Monday, February 24, 2014
Homily - "Make room for dessert"
Click HERE to listen to Sunday's homily.
A friend of mine asked me to visit her in the hospital this weekend. I told her I would try, but that it was an extremely busy weekend, and I couldn’t promise anything. Her last message to me (we played phone tag) was, “I know you’re busy saying all those Masses”. Do Catholics really think that all priests do is say Mass! I guess so because that’s all that most of them see us do. So, let me go through the weekend I had…it was busy, and not just saying Mass.
I took students out to Outback Friday night, a tradition we started years ago after our Alternative Spring Break trip. We always joke about fasting for a couple of days so we can enjoy the feast of Blooming Onion, dinner, and dessert….and to expand our stomachs to make more room. After that, I met up with a grad student for a late-night drink. We talked about faith, God’s Will, and vocation. It was awesome. Woke up early Saturday morning to celebrate Mass and Holy Hour which I do every day. Then, had two meetings for spiritual direction. Went down the road to celebrate a baptism; the baby cried the whole time! That was a quick baptism. Visited people in the hospital – first Sibley and then Georgetown. Came back to Newman, heard confessions, then went out with a student to a parish in Maryland to take up a collection for this year’s spring break trip. Brought the student back to campus, then went back out to Maryland to hear confessions for 2 hours at a women’s retreat. Returned to campus around 11:30 pm. 15 hour day which is pretty typical in the priesthood…but not always with all the back and forth. Woke up at 6:45 this morning which was ridiculous (!). Went back out to the parish to continue the collection with two other students, came back to two more appointments, confessions, and now hear for tonight’s Masses. So, yeah, priesthood is a bit more than saying Masses!
I really just wanted to let you know what priests do, and don’t know if your priests back home have ever done that. I didn’t intend to tie this into the readings, but there was a part of this that relates. On Friday afternoon when the hospital visit calls came in, I basically said to the Lord, ‘my weekend is packed, Lord. My plate is full. I can’t do these visits’. What came back to me was pretty much, ‘make room’. Like, the equivalent of ‘leave room for dessert’. This ties in to the readings because to love as God loves – to be holy as God is holy or to be perfect as our heavenly Father is perfect – is to expand our hearts to love more.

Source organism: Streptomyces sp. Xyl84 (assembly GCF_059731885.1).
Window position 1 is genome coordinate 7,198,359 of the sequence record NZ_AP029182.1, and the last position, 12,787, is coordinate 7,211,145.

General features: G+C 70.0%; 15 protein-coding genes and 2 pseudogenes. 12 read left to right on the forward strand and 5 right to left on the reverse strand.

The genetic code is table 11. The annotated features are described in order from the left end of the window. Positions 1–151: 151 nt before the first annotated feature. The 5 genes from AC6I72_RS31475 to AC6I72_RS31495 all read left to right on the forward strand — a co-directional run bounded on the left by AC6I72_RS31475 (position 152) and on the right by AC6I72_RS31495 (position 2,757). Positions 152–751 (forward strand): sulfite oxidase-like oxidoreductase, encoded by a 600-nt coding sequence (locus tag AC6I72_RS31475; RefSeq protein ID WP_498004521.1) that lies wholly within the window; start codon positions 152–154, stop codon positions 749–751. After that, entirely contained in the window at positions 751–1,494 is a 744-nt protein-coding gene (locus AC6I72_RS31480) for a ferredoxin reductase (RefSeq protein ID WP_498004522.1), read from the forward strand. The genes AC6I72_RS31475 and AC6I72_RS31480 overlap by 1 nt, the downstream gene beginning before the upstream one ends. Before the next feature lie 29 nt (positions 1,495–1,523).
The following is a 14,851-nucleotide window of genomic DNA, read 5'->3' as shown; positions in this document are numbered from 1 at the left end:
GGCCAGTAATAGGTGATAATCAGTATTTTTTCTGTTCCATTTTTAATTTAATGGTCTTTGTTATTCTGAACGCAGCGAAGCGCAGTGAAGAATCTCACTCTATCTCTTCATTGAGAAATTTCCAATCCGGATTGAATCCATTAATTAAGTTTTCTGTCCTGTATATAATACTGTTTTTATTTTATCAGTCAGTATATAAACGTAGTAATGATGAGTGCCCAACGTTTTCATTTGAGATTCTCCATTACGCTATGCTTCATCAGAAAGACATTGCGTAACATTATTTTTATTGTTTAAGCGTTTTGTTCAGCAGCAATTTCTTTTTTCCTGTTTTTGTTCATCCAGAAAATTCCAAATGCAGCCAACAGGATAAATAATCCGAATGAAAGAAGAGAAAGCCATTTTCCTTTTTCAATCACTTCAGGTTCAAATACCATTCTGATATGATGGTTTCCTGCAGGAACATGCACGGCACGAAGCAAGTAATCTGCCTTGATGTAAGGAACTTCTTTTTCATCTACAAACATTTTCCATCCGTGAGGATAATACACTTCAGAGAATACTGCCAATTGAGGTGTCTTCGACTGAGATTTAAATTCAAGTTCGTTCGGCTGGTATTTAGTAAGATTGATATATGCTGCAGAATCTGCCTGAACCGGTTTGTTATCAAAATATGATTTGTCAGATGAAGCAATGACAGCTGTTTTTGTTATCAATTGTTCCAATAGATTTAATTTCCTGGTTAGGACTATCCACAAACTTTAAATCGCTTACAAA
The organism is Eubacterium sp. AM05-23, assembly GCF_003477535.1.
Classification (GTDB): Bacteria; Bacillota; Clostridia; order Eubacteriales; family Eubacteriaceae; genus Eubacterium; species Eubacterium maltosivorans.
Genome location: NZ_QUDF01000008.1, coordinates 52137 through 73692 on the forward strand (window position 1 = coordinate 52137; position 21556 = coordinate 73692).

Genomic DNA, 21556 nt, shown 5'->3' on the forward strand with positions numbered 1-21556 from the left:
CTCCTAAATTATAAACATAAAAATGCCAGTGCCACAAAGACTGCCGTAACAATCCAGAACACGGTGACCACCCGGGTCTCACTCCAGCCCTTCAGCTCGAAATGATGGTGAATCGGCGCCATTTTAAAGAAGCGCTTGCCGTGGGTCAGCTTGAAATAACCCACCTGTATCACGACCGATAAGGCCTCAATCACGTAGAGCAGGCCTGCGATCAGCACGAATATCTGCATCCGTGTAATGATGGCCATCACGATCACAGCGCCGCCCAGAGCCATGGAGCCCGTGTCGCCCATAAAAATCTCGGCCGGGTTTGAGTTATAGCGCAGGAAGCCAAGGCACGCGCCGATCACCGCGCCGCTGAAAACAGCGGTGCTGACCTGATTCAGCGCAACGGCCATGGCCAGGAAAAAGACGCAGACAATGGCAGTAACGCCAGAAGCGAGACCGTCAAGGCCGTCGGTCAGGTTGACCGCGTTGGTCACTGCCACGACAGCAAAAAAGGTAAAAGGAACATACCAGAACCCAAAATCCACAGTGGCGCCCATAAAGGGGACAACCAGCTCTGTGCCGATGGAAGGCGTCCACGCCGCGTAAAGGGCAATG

Jesus gives us many examples of how to love as God loves and to be perfect as God is perfect, including love your enemies. We might feel like our plate of love is full. We love people who love us. God is saying tonight to make room for dessert. Make room in your hearts to love your enemies. Expand your hearts, expand your love, expand your charity. This is very hard to do, and so if we start to live this, then we start to believe that we are actually being perfect as the Father is perfect. God loves those who love Him and those who hate Him. “He makes his sun rise on the bad and the good, and causes rain to fall on the just and the unjust”.
The examples from the Gospel are telling us to show love in ways that people haven’t seen before. Love your enemies, turn the other cheek, give your cloak, go the extra mile, and give to those who ask. Let’s take “turn the other cheek” and see what that means to you right now. Fr. Robert Barron in the “Catholicism” video series analyzes what “turn the other cheek” means and uses famous examples of people who responded to violence with non-violence: Gandhi, Martin Luther King, and Pope John Paul II. His main point was that turn the other cheek adds a third option in reaction to violence. We are used to the other two: fight or flight. Turn the other cheek means to stand your ground and to effect a change in the one bringing violence. Really, it means to turn the other one. To turn the other from violence to non-violence, from hate to love, from lies to truth. He gives specific, creative examples involving Bishop Tutu in South Africa and Mother Teresa. Mother Teresa brought a starving child to a bakery, and asked the baker for some bread for the kid. The baker violently spat in her face. She turned the other cheek, and said, “thank you for that gift for me. Now, how about something for the child”. On campus here, it might happen during class when a professor attacks the Church in the middle of a lecture (which happens more often than I would have thought). Turning the other cheek might mean to raise your hand during class and say, “that’s not true” and why. One GW Catholic did that (and the professor apologized to the class), and another went to a professor after class. In friendships, turning the other cheek might involve fraternal correction when you correct someone in love for something they did or said. The basic point is, “don’t do this to me again”.
Finally, the best example of all of loving as the Father loves is the Passion of our Lord Jesus Christ. He loved his enemies; he gave his life for those who were killing him! He turned the other cheek, gave his cloak, and went the extra mile….for all of us. We remember this in the Eucharist at Mass, and ask the Lord to give us the grace to love as God loves and to expand our hearts. That, in one way this week, we will love our enemies, be holy as God is holy, and be perfect as our heavenly Father is perfect.